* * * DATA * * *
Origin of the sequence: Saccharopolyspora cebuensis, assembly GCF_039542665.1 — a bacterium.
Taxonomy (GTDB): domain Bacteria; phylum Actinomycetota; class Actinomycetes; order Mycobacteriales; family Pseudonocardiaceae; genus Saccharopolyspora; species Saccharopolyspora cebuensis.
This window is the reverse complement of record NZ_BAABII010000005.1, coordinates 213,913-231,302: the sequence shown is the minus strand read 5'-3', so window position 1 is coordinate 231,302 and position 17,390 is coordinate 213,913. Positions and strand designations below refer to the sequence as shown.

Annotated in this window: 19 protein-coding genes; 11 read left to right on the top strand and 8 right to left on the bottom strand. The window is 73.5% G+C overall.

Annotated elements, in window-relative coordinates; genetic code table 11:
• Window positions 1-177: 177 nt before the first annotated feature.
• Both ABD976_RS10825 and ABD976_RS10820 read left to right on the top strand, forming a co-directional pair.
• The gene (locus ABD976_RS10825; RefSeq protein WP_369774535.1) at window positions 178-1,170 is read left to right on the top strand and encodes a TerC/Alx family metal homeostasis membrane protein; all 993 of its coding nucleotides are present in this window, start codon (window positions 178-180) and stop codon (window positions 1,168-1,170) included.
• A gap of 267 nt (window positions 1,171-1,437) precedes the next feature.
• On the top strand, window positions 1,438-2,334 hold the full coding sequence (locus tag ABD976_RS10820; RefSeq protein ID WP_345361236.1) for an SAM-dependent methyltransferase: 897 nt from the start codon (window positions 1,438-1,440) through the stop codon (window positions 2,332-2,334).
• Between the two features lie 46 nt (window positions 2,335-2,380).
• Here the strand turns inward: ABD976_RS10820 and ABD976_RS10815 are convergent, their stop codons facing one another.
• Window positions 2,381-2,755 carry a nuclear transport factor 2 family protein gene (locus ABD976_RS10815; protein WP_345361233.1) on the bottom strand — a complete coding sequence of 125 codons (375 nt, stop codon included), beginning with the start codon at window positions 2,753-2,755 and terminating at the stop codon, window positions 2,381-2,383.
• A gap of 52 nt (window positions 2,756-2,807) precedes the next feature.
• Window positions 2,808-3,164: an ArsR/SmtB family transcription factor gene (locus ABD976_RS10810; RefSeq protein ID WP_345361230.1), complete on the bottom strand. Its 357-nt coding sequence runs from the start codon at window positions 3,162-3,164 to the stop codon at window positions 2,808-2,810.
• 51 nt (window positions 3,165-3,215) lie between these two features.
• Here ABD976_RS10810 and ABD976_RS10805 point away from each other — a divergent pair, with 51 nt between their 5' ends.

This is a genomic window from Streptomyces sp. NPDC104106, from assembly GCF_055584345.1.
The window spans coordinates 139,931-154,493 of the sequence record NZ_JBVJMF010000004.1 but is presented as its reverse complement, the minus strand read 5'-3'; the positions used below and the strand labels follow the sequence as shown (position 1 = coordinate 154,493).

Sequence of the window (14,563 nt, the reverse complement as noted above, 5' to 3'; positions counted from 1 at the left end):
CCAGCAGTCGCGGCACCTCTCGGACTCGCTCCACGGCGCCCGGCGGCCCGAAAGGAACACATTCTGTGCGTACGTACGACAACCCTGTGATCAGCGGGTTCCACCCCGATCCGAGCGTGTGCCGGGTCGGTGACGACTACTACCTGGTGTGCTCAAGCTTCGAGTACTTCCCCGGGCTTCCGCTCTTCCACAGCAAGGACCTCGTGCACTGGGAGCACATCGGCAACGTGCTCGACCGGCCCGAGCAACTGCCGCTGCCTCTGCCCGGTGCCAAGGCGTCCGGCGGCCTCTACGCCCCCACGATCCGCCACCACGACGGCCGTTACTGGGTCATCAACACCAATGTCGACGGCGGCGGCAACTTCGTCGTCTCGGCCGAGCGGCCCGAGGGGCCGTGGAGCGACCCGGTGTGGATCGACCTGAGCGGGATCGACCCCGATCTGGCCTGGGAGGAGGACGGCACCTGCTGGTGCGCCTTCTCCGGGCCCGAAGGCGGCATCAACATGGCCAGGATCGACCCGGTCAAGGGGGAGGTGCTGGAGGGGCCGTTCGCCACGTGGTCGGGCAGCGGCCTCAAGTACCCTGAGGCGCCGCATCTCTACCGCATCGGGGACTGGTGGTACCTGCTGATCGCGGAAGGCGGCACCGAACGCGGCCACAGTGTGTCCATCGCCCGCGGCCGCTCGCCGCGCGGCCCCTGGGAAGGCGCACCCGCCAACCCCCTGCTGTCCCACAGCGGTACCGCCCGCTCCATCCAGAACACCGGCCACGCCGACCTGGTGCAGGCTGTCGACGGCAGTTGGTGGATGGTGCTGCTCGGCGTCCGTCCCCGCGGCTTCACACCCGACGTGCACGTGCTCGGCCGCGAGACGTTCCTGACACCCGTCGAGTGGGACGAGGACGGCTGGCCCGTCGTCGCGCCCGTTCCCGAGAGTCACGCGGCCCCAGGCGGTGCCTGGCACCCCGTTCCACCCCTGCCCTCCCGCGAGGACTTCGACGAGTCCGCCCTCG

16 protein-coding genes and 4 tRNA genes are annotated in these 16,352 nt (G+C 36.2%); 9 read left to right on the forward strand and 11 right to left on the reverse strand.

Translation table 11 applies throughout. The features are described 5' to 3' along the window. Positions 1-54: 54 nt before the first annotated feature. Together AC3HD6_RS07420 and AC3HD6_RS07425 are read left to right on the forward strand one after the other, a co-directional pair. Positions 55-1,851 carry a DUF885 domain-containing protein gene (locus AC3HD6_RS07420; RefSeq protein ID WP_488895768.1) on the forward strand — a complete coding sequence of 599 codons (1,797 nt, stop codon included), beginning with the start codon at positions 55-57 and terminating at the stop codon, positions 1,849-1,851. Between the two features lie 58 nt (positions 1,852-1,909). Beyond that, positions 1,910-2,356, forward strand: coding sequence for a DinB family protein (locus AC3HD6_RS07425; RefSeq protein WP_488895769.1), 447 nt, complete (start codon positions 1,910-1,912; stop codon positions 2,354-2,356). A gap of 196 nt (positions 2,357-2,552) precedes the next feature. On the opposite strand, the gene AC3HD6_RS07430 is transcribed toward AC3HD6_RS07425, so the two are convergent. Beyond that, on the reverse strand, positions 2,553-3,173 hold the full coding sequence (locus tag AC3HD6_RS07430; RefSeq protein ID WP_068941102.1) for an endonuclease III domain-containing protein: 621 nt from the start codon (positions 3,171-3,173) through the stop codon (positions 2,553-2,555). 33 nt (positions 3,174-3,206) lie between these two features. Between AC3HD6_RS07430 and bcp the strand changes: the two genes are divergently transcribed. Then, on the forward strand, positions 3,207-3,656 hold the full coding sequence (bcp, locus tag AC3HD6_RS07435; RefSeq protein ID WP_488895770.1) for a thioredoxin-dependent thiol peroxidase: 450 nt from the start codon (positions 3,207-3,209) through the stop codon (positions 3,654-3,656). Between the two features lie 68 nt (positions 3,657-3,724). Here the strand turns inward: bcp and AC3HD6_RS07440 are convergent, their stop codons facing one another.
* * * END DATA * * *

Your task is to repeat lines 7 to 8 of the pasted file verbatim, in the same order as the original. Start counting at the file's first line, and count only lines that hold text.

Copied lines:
• Both ABD976_RS10825 and ABD976_RS10820 read left to right on the top strand, forming a co-directional pair.
• The gene (locus ABD976_RS10825; RefSeq protein WP_369774535.1) at window positions 178-1,170 is read left to right on the top strand and encodes a TerC/Alx family metal homeostasis membrane protein; all 993 of its coding nucleotides are present in this window, start codon (window positions 178-180) and stop codon (window positions 1,168-1,170) included.